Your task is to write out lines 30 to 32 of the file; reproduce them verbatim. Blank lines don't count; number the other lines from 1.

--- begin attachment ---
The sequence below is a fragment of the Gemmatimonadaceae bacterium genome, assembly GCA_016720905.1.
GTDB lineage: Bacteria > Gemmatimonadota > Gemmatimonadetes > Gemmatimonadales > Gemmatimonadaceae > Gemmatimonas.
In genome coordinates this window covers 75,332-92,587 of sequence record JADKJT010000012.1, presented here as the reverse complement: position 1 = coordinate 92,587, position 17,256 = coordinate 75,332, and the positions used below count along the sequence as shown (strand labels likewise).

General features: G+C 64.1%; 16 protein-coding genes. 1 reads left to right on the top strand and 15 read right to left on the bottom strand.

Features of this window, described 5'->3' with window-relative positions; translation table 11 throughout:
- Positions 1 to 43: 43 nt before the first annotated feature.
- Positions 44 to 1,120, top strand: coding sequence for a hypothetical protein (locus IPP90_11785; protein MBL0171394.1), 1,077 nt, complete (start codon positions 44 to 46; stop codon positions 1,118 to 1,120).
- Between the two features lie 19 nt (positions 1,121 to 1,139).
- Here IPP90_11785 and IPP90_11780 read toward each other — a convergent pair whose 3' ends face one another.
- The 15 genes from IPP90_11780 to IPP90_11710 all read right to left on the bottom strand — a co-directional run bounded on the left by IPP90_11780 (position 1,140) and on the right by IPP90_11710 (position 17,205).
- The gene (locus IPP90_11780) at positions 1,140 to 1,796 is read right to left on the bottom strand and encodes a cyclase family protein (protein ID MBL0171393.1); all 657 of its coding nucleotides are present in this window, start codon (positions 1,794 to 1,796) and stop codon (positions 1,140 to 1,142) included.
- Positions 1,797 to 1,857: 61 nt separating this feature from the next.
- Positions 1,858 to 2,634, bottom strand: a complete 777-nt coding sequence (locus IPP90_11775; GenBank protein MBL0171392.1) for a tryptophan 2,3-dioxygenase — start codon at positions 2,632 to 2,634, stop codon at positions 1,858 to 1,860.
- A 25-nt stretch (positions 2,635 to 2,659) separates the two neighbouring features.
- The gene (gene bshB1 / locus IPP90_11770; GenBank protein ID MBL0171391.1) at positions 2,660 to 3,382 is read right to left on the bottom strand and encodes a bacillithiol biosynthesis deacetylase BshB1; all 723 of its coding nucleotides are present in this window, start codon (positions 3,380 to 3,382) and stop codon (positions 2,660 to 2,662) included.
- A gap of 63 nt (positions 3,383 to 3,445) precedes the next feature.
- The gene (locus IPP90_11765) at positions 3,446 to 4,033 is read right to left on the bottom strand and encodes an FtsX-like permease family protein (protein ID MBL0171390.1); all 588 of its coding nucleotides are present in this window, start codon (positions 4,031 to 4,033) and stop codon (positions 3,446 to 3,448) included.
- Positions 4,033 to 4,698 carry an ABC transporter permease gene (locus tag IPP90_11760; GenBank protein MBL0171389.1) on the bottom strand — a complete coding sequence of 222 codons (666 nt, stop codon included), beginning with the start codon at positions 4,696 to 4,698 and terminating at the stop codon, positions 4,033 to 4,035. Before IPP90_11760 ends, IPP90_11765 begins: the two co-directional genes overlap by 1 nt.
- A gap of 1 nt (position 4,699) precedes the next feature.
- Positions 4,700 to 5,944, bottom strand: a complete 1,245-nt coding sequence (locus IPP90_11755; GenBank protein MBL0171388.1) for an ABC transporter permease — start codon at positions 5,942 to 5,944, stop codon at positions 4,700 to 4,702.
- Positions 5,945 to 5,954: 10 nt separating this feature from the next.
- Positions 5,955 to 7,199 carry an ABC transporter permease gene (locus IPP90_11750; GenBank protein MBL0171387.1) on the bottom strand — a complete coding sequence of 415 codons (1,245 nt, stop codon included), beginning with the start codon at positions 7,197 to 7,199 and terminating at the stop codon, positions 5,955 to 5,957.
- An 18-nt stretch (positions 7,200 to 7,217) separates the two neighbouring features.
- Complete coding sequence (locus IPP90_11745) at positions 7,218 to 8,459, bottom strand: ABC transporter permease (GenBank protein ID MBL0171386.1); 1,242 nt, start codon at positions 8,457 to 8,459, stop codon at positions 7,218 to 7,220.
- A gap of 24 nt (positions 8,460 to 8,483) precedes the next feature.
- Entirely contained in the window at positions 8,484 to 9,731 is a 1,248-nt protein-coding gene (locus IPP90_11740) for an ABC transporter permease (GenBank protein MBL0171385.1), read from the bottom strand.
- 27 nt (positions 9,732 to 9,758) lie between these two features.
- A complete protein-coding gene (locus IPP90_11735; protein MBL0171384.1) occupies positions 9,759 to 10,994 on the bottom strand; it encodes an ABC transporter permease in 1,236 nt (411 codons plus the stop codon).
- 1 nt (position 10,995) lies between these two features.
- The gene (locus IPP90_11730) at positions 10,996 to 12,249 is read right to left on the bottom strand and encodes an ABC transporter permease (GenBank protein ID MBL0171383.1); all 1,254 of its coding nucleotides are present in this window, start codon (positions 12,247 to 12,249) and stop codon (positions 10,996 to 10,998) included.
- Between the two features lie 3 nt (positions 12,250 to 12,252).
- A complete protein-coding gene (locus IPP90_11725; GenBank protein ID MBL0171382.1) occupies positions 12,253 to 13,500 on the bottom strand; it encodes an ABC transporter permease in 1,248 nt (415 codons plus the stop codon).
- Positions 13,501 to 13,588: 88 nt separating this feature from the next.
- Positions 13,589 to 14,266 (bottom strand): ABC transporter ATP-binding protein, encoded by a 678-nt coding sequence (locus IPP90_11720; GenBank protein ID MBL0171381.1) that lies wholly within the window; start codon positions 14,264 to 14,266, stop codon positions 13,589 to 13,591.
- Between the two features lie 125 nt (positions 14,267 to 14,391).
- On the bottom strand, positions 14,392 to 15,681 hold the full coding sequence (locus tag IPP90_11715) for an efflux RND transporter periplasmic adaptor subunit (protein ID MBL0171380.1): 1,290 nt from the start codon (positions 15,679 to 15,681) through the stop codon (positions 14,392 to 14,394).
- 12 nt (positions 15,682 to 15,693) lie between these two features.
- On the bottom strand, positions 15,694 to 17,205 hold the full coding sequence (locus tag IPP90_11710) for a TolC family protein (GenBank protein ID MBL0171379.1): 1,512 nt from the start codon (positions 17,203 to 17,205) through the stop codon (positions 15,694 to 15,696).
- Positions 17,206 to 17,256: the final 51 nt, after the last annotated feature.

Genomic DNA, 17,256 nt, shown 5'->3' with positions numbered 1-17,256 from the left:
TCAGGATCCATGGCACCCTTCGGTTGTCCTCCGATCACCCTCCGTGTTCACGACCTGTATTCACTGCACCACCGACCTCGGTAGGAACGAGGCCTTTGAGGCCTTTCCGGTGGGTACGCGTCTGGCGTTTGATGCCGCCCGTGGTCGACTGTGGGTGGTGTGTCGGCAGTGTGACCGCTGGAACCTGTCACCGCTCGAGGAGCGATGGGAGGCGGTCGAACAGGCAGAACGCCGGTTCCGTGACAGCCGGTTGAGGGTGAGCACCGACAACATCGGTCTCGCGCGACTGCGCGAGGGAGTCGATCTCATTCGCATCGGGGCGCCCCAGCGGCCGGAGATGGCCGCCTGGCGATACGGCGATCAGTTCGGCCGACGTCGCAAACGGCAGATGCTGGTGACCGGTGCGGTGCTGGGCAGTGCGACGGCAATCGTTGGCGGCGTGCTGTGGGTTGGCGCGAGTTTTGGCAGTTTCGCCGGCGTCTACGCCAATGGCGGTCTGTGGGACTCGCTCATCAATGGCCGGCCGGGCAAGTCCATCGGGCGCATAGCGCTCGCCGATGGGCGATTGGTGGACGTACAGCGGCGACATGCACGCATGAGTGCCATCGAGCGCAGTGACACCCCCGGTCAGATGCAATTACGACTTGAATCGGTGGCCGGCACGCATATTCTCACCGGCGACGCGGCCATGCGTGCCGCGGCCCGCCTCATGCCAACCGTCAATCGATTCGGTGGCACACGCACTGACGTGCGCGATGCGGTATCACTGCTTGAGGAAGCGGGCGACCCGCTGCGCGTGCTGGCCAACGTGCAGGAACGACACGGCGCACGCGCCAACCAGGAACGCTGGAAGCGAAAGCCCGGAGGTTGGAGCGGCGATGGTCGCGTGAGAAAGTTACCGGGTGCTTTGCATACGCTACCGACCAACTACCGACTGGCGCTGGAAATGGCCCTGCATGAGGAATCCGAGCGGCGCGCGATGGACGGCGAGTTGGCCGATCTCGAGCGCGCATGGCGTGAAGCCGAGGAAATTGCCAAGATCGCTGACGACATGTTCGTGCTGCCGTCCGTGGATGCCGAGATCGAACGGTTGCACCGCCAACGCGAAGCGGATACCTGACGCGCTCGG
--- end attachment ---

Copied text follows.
- The gene (locus IPP90_11730) at positions 10,996 to 12,249 is read right to left on the bottom strand and encodes an ABC transporter permease (GenBank protein ID MBL0171383.1); all 1,254 of its coding nucleotides are present in this window, start codon (positions 12,247 to 12,249) and stop codon (positions 10,996 to 10,998) included.
- Between the two features lie 3 nt (positions 12,250 to 12,252).
- A complete protein-coding gene (locus IPP90_11725; GenBank protein ID MBL0171382.1) occupies positions 12,253 to 13,500 on the bottom strand; it encodes an ABC transporter permease in 1,248 nt (415 codons plus the stop codon).